MASINLOC: As the fading sun empties itself out into the sea, Captain Elmer Bari begins setting up his bangka (boat) to get ready for a fishing trip to Scarborough Shoal, or Panatag Shoal as the Filipinos call it.
His crew rolls the barrels of petrol on board and fills the huge styrofoam boxes with ice for any potential fish that can be caught. He goes on the trip with hope but apprehension, not sure whether the 15-hour one-way journey will leave him empty-handed.
The Scarborough Shoal he used to know and fish in for nearly 20 years has now become a distant memory. In order to reach the fertile fishing grounds of his happier fishing days, he now has to enter under the cloak of darkness, scuttling behind the three huge Chinese coast guard boats and use only the smallest, discreet boat making his long journey there in rough seas.
Captain Bari is one of the thousands of fishermen living in the sleepy fishing village of Masinloc who have felt the brunt of the territorial dispute between China and the Philippines.
On Jul 12, a long-awaited ruling from an international tribunal in the Hague on the territorial dispute in the South China Sea overwhelmingly backed the Philippines on the majority of the 15 points it contested, ruling that rocky outcrops claimed by China – some of which are exposed only at low tide – cannot be used as the basis of territorial claims.
Furthermore, the tribunal found that China had violated the Philippines’ sovereign rights in those waters by interfering with its fishing and petroleum exploration and by constructing artificial islands.
The tribunal ruled that both China and the Philippines had the rights to fish in the seas beside the shoal – a fertile fishing ground that has provided a livelihood for fishermen from China, Taiwan, Vietnam and the Philippines for generations.
From the very beginning, China has refused to acknowledge the legitimacy of the case and has more recently angrily rejected the verdict, stating it is illegal and that it will not change its approach to its claims in the South China Sea.
HOW TERRITORIAL DISPUTE GOT HEATED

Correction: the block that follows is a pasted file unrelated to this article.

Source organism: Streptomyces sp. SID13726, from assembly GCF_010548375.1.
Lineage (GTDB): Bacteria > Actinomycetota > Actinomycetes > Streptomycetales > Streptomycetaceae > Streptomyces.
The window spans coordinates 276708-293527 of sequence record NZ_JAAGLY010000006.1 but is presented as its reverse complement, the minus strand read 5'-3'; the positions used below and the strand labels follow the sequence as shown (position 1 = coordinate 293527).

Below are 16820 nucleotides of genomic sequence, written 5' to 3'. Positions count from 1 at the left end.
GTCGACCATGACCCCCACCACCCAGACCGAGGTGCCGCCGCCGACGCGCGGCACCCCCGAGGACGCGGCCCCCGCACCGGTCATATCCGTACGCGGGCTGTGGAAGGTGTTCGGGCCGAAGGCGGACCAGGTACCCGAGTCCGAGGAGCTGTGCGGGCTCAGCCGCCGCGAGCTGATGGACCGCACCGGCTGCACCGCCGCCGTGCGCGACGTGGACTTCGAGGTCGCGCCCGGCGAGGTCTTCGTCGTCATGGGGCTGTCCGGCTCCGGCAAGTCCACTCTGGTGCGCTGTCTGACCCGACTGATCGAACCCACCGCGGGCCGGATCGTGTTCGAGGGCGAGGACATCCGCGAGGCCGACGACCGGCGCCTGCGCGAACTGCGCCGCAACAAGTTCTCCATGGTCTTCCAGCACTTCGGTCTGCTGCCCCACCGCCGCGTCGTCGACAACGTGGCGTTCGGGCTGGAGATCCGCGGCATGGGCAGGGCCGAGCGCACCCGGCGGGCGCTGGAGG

Located 120 nautical miles from the shore of Masinloc, Scarborough Shoal was once populated with fishermen from across Asia. Filipino fishermen tell stories of days when they would trade fresh water for petrol with Vietnamese fishermen, or offer their freshly-caught fish for water with the Chinese.
A three-day fishing trip to the shoal would bring back a haul of around 30 tonnes of seafood, earning them 40,000 pesos a trip and they could rest for the remainder of the week before making the trip out there.
This all changed as the territorial dispute became heated. Tensions between the Philippines and China over Scarborough Shoal can be traced to 2012, when the Philippine Navy nabbed eight Chinese fishing vessels for poaching there, which led to a standoff. Since then, Filipino fishermen have been routinely chased away by Chinese coast guard vessels.
Now, a Chinese flag has been planted on Scarborough and only Chinese fishing vessels can be seen plying the waters.
Meanwhile, Filipino fishermen have been forced to find new fishing grounds, most of which have been irreversibly damaged from the effects of dynamite fishing. According to Tabat Snr, a fisherman based in the town of Santa Cruz, Masinloc, he can go for days without catching anything.
Captain Bari, who has been a captain for 25 years, said his trips have become much less frequent since 2012, and he will only go with a small boat so he can sneak in under the radar.
“DAVID AND GOLIATH” BATTLE
It has also been touted as a “David and Goliath” battle as China has one of the biggest fishing fleets in the world. Following the ruling from the UN court, it was a fight the fishermen had thought they had won.
Celebrations were held in Manila and in fishing communities across the country. Fishermen thought their years of suffering, during which they were barely able to make ends meet, were over. They excitedly prepared to go back to their old fishing grounds, but it was revealed on their first trip that nothing has changed.
ADJUSTING TO LIFE WITHOUT SCARBOROUGH SHOAL
Life has been very hard for Filipino fishermen, as many have been forced to try and find different jobs to complement their meagre fishing earnings. Jeffery Escape, from the bureau of agriculture, has said many fishermen have opted to take up some of the programmes they offer, including seaweed or shellfish cultivation, or even take up jobs such as tricycle drivers.
Others have just moved away and relocated to coastal towns further north where there is more chance of catching fish. Only a few brave fishermen dare sneak into Scarborough Shoal, avoiding the watchful eye of the Chinese.
When asked whether China is currently allowing Philippine fishermen to fish around Scarborough Shoal, Chinese foreign ministry spokesman Lu Kang said the decision of the court would have no effect on China’s South China Sea policy.
Following the ruling, Foreign Affairs secretary Perfecto Yasay asked those involved in the territorial dispute to exercise restraint. Local government officials, including the mayor of Zambales, have cautioned the 3,000-strong fishing community from going back to the area.
However, there is hope. Department of National Defense (DND) Secretary Delfin Lorenzana has said the government is now planning course of actions to ensure the safety of Filipino fishermen planning to venture off Scarborough Shoal. Until then, for the fishermen of Masinloc, it is a cat-and-mouse game in the waters off Scarborough Shoal or a daily struggle to catch enough fish to feed their families.